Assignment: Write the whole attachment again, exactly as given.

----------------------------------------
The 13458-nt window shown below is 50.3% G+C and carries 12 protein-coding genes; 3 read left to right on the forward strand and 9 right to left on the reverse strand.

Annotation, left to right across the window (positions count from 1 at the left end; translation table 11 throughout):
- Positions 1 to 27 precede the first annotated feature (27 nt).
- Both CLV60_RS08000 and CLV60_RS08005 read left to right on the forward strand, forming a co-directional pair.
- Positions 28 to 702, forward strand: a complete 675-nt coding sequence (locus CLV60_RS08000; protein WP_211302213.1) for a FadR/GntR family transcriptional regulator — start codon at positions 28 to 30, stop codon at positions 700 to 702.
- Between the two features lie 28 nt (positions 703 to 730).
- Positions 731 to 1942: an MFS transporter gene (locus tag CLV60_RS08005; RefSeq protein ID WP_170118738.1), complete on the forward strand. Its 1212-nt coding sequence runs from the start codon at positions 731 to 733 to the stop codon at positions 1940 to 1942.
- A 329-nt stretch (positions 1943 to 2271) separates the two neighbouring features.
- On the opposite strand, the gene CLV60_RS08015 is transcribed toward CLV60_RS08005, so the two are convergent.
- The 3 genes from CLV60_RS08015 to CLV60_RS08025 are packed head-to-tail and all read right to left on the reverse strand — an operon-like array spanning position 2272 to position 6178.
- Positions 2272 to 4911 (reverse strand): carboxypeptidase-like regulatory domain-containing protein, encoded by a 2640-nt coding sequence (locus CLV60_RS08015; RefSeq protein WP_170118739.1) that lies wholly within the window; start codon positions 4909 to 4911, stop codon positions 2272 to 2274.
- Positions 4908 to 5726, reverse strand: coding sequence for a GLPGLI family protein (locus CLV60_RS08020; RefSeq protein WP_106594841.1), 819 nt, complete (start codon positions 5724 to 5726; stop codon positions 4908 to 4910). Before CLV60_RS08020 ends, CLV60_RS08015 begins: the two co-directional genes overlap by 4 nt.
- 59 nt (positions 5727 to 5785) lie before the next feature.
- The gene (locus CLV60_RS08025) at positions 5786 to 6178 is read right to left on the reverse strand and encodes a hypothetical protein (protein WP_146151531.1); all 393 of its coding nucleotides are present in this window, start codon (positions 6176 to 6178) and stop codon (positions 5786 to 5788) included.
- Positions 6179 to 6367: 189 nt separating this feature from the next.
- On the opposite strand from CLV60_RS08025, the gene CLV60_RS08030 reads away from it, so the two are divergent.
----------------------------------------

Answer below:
The 13458-nt window shown below is 50.3% G+C and carries 12 protein-coding genes; 3 read left to right on the forward strand and 9 right to left on the reverse strand.

Annotation, left to right across the window (positions count from 1 at the left end; translation table 11 throughout):
- Positions 1 to 27 precede the first annotated feature (27 nt).
- Both CLV60_RS08000 and CLV60_RS08005 read left to right on the forward strand, forming a co-directional pair.
- Positions 28 to 702, forward strand: a complete 675-nt coding sequence (locus CLV60_RS08000; protein WP_211302213.1) for a FadR/GntR family transcriptional regulator — start codon at positions 28 to 30, stop codon at positions 700 to 702.
- Between the two features lie 28 nt (positions 703 to 730).
- Positions 731 to 1942: an MFS transporter gene (locus tag CLV60_RS08005; RefSeq protein ID WP_170118738.1), complete on the forward strand. Its 1212-nt coding sequence runs from the start codon at positions 731 to 733 to the stop codon at positions 1940 to 1942.
- A 329-nt stretch (positions 1943 to 2271) separates the two neighbouring features.
- On the opposite strand, the gene CLV60_RS08015 is transcribed toward CLV60_RS08005, so the two are convergent.
- The 3 genes from CLV60_RS08015 to CLV60_RS08025 are packed head-to-tail and all read right to left on the reverse strand — an operon-like array spanning position 2272 to position 6178.
- Positions 2272 to 4911 (reverse strand): carboxypeptidase-like regulatory domain-containing protein, encoded by a 2640-nt coding sequence (locus CLV60_RS08015; RefSeq protein WP_170118739.1) that lies wholly within the window; start codon positions 4909 to 4911, stop codon positions 2272 to 2274.
- Positions 4908 to 5726, reverse strand: coding sequence for a GLPGLI family protein (locus CLV60_RS08020; RefSeq protein WP_106594841.1), 819 nt, complete (start codon positions 5724 to 5726; stop codon positions 4908 to 4910). Before CLV60_RS08020 ends, CLV60_RS08015 begins: the two co-directional genes overlap by 4 nt.
- 59 nt (positions 5727 to 5785) lie before the next feature.
- The gene (locus CLV60_RS08025) at positions 5786 to 6178 is read right to left on the reverse strand and encodes a hypothetical protein (protein WP_146151531.1); all 393 of its coding nucleotides are present in this window, start codon (positions 6176 to 6178) and stop codon (positions 5786 to 5788) included.
- Positions 6179 to 6367: 189 nt separating this feature from the next.
- On the opposite strand from CLV60_RS08025, the gene CLV60_RS08030 reads away from it, so the two are divergent.